The Irregular Warfare Podcast is a production of the Irregular Warfare Initiative (IWI). We are a team of volunteers dedicated to bridging the gap between scholars and practitioners in the field of irregular warfare. IWI generates written and audio content, coordinates events for the IW community, and hosts critical thinkers in the field of irregular warfare as IWI fellows. You can follow and engage with us on Facebook, Twitter, Instagram, YouTube, or LinkedIn.
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Image credit: Senior Airman Taylor Crul, US Air Force
It is improper, I believe, to consider the war in Afghanistan from the perspective of the U.S. and coalition forces fighting an "insurgency;" this, for the reasons David Kilcullen and Robert Egnell note below:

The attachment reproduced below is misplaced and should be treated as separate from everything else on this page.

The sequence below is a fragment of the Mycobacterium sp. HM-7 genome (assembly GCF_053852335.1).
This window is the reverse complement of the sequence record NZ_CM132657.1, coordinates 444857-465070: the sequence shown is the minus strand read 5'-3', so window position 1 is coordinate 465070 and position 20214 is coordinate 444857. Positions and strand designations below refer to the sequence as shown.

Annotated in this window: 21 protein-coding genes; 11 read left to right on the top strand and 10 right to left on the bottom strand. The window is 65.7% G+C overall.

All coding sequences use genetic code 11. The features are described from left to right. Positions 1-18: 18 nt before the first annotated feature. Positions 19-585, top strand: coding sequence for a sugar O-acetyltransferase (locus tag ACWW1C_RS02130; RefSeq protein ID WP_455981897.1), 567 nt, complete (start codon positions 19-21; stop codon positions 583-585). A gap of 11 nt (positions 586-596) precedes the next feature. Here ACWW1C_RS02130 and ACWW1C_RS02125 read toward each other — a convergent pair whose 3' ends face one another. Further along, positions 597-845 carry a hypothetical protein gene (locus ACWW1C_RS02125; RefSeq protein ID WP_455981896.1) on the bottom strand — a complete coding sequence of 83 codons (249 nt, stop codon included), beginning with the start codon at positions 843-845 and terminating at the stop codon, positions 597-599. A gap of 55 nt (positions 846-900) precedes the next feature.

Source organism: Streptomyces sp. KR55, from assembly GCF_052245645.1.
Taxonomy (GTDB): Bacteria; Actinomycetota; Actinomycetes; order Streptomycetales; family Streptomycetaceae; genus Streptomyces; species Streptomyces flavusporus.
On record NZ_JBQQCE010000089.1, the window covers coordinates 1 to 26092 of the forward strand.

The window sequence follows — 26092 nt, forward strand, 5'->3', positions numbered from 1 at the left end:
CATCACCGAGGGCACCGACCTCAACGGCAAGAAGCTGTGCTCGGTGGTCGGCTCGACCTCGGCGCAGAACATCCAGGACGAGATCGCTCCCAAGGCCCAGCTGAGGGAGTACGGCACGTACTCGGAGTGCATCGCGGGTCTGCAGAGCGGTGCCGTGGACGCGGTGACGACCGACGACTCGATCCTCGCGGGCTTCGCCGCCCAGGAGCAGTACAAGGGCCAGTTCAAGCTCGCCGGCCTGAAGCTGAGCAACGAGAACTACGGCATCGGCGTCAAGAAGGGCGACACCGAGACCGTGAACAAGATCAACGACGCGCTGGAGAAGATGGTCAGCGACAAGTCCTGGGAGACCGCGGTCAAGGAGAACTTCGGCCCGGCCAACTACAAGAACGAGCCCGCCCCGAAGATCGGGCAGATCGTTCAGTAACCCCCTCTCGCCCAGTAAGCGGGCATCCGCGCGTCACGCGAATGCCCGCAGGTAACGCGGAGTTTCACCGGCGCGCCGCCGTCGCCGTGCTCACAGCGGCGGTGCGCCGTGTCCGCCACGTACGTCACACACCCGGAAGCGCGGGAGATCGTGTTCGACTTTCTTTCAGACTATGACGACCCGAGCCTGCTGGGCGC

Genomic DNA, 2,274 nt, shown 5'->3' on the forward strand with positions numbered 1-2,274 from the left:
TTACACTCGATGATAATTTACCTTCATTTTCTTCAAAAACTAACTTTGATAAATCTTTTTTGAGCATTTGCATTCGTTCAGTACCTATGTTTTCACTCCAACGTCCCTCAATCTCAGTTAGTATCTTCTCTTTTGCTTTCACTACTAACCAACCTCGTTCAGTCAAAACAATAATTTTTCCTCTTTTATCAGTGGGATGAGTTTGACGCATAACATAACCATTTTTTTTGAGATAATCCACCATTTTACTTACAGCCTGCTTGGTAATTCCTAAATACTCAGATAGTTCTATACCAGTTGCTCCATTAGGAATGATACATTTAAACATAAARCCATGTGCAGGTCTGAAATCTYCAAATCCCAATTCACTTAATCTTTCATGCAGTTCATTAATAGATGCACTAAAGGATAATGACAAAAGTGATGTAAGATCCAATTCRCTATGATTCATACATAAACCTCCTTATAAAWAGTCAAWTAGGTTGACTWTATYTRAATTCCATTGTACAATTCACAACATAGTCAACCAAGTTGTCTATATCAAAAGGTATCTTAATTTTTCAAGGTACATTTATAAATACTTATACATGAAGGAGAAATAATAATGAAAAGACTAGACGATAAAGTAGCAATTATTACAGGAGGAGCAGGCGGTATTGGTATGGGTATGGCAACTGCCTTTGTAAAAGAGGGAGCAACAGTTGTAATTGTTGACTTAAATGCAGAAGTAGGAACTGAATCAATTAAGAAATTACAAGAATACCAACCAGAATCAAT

Similarly, in classical theory, the insurgent initiates. Thus, Galula asserts that ‘whereas in conventional war, either side can initiate the conflict, only one – the insurgent – can initiate a revolutionary war, for counter-insurgency is only an effect of insurgency’. Classical theorists therefore emphasise the problem of recognising insurgency early. Thompson observes that ‘at the first signs of an incipient insurgency … no one likes to admit that anything is going wrong. This automatically leads to a situation where government countermeasures are too little and too late.’ But, in several modern campaigns – Iraq, Afghanistan, Pakistan and Chechnya, for example – the government or invading coalition forces initiated the campaign, whereas insurgents are strategically reactive (as in ‘resistance warfare’). Such patterns are readily recognisable in historical examples of resistance warfare, but less so in classical counter-insurgency theory.